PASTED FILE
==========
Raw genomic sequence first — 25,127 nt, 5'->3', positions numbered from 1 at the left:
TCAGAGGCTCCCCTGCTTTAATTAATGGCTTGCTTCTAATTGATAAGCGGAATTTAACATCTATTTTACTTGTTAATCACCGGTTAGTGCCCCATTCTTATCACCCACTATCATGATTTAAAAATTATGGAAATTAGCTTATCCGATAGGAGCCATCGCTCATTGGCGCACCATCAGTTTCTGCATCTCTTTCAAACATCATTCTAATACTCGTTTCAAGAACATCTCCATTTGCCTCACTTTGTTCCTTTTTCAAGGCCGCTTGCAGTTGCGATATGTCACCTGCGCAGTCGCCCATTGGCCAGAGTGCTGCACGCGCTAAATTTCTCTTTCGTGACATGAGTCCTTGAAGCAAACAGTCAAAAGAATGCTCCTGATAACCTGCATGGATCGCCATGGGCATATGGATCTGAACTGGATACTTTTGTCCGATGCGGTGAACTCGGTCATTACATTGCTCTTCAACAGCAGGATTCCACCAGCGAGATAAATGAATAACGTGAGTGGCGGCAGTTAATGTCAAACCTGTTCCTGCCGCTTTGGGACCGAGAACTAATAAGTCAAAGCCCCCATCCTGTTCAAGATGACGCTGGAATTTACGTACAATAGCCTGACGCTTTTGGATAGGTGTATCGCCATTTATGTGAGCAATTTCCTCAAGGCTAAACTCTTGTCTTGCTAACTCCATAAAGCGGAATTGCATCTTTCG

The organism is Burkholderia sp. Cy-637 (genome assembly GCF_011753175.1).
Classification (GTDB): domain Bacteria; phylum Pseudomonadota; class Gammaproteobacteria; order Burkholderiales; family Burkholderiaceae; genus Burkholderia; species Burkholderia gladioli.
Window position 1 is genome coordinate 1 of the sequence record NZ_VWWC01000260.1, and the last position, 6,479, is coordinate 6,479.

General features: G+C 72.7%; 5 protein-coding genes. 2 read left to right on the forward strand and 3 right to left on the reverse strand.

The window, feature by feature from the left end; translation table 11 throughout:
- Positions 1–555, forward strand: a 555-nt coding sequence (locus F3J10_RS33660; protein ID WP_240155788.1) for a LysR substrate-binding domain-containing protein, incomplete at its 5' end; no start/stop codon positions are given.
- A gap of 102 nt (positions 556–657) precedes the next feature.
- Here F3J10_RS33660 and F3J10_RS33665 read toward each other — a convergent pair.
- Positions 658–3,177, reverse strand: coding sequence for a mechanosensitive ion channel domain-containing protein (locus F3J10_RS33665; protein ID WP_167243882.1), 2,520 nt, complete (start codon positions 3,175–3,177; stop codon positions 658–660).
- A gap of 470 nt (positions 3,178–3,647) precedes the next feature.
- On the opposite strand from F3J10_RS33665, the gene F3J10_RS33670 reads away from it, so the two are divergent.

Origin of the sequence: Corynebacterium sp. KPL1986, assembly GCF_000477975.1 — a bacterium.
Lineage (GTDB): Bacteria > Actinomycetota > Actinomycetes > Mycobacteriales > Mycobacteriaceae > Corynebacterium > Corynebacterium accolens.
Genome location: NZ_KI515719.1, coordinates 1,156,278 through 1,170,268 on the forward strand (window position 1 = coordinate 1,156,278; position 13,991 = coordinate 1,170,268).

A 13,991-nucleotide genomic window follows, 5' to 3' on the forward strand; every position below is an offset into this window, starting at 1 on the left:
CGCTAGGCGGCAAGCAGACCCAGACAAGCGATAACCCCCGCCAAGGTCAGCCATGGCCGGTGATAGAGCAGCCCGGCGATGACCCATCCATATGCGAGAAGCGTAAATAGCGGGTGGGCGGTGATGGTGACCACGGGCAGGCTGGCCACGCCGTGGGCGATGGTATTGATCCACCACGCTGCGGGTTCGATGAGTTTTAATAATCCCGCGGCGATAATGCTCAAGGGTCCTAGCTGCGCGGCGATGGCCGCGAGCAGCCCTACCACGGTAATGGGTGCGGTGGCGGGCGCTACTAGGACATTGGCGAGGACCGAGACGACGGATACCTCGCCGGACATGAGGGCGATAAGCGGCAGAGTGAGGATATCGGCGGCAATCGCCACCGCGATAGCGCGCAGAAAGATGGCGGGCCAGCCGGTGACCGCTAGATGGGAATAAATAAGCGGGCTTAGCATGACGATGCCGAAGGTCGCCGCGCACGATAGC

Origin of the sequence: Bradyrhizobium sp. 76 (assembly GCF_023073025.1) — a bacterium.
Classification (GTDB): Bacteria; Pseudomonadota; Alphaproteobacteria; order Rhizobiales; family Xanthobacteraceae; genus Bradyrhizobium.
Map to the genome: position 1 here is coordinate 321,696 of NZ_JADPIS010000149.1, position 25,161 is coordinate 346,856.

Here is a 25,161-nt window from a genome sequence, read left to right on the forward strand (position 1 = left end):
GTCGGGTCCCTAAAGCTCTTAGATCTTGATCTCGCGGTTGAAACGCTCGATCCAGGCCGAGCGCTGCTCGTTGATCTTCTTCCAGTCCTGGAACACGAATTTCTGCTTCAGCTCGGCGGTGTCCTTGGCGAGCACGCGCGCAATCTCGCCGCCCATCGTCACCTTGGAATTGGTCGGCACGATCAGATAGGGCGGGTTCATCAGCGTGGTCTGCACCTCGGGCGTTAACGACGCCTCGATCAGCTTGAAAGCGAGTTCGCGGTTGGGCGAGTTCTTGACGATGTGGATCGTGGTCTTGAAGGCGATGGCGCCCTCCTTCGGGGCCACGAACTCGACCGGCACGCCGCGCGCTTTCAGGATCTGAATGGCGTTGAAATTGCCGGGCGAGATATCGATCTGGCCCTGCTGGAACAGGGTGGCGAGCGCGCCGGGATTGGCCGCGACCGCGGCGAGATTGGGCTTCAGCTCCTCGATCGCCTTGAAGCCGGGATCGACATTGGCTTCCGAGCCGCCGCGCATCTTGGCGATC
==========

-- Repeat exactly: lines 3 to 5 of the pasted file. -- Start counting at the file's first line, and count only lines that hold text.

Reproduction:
The organism is Burkholderia sp. Cy-637 (genome assembly GCF_011753175.1).
Classification (GTDB): domain Bacteria; phylum Pseudomonadota; class Gammaproteobacteria; order Burkholderiales; family Burkholderiaceae; genus Burkholderia; species Burkholderia gladioli.
Window position 1 is genome coordinate 1 of the sequence record NZ_VWWC01000260.1, and the last position, 6,479, is coordinate 6,479.